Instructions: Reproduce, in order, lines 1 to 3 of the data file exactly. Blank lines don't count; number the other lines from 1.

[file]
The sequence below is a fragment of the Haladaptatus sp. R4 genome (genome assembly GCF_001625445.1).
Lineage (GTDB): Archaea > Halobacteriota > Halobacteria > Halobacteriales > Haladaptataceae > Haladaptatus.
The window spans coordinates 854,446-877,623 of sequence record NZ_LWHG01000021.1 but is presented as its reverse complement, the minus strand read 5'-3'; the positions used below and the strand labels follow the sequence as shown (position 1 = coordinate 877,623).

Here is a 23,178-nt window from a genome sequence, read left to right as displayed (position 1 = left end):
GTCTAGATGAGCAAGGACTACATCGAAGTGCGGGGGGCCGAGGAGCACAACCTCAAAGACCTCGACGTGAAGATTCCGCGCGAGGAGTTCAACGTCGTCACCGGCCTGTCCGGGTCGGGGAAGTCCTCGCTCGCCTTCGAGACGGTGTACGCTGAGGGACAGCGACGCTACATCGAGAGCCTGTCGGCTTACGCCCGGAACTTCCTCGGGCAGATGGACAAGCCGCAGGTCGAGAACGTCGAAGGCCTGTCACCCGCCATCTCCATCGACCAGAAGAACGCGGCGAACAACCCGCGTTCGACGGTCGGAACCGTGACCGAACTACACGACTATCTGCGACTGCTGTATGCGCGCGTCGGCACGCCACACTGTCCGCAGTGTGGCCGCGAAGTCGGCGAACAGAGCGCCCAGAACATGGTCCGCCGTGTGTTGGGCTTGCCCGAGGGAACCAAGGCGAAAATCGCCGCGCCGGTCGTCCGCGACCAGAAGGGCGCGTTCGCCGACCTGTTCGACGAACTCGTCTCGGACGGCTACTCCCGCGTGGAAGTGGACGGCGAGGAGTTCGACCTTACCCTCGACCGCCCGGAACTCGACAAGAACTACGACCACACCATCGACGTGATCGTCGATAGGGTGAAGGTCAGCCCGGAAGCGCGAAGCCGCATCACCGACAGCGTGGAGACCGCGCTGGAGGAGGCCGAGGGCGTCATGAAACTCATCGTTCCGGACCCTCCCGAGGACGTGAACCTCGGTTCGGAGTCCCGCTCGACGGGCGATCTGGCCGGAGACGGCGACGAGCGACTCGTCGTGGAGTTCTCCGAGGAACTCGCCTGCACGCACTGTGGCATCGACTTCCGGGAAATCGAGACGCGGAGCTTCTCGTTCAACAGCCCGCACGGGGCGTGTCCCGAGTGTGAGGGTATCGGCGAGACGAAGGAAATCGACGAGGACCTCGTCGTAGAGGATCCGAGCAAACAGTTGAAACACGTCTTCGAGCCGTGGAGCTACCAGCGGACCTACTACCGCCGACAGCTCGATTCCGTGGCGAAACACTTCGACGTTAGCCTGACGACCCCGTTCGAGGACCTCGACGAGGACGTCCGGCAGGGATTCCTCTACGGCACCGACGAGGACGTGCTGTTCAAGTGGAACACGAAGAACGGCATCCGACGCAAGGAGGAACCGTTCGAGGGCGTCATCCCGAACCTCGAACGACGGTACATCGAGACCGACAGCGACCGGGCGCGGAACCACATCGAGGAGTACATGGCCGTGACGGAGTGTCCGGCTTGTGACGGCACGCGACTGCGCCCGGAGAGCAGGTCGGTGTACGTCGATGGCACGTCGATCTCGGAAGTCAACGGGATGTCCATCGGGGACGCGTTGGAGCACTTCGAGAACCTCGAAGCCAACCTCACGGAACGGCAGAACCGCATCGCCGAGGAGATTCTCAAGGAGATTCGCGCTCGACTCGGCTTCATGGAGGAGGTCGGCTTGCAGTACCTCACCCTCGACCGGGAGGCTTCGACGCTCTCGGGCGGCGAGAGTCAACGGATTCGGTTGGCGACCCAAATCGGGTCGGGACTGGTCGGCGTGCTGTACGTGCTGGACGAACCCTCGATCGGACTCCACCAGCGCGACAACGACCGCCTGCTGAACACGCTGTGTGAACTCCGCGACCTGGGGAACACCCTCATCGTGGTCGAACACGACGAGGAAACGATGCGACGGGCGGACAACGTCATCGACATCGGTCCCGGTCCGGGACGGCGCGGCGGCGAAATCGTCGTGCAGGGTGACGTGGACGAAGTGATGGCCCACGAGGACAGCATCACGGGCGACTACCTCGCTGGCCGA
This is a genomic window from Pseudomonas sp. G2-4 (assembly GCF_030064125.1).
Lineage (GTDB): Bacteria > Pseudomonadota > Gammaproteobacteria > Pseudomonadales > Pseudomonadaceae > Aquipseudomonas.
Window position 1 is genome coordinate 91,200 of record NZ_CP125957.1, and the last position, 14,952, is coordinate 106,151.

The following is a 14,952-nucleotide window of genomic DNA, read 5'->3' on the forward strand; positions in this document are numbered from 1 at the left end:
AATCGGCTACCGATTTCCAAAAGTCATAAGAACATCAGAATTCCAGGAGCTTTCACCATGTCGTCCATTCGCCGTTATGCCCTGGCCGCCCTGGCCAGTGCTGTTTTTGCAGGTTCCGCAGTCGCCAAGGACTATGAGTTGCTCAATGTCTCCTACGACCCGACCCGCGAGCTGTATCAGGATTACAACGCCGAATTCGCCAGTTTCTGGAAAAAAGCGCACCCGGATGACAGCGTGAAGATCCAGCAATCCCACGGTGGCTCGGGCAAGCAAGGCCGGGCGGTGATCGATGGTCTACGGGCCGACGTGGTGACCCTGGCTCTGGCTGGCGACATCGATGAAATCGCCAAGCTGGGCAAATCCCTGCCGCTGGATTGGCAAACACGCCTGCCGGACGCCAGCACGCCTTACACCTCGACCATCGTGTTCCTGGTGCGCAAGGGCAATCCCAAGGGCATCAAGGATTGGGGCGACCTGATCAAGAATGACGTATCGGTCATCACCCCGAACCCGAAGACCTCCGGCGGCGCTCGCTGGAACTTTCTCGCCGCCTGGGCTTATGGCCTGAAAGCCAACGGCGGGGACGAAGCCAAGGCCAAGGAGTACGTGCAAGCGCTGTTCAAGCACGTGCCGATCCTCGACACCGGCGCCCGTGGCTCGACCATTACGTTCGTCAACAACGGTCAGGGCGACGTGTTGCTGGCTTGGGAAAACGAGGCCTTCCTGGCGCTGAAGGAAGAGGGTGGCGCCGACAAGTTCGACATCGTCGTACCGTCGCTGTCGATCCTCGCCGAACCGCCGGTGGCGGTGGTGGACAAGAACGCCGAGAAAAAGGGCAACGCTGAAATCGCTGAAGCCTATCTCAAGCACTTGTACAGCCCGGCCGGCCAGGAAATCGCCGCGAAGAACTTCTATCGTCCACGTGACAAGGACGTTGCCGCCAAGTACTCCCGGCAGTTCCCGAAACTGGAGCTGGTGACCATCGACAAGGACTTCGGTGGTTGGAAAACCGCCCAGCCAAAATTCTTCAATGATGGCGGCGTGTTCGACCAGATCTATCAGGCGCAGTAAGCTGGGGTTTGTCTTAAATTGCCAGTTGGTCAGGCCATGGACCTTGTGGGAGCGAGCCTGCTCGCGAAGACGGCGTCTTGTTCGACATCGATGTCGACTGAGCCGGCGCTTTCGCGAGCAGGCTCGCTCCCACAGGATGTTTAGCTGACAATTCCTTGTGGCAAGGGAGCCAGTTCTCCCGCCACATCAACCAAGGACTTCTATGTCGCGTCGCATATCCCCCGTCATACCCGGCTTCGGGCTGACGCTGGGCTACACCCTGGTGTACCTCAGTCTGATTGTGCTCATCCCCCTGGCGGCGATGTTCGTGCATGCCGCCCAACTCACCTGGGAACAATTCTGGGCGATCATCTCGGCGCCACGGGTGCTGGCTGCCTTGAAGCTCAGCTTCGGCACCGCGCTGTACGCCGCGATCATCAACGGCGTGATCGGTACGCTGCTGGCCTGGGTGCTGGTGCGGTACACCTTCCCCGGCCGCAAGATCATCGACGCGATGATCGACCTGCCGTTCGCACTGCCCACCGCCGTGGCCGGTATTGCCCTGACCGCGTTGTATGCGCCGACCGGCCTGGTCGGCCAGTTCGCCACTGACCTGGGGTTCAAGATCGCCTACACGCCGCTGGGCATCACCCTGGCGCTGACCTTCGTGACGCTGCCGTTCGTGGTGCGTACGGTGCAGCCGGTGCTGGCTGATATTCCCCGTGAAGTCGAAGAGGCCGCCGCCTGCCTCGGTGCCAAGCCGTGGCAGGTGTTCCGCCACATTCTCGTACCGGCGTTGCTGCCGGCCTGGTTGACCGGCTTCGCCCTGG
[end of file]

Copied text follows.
The sequence below is a fragment of the Haladaptatus sp. R4 genome (genome assembly GCF_001625445.1).
Lineage (GTDB): Archaea > Halobacteriota > Halobacteria > Halobacteriales > Haladaptataceae > Haladaptatus.
The window spans coordinates 854,446-877,623 of sequence record NZ_LWHG01000021.1 but is presented as its reverse complement, the minus strand read 5'-3'; the positions used below and the strand labels follow the sequence as shown (position 1 = coordinate 877,623).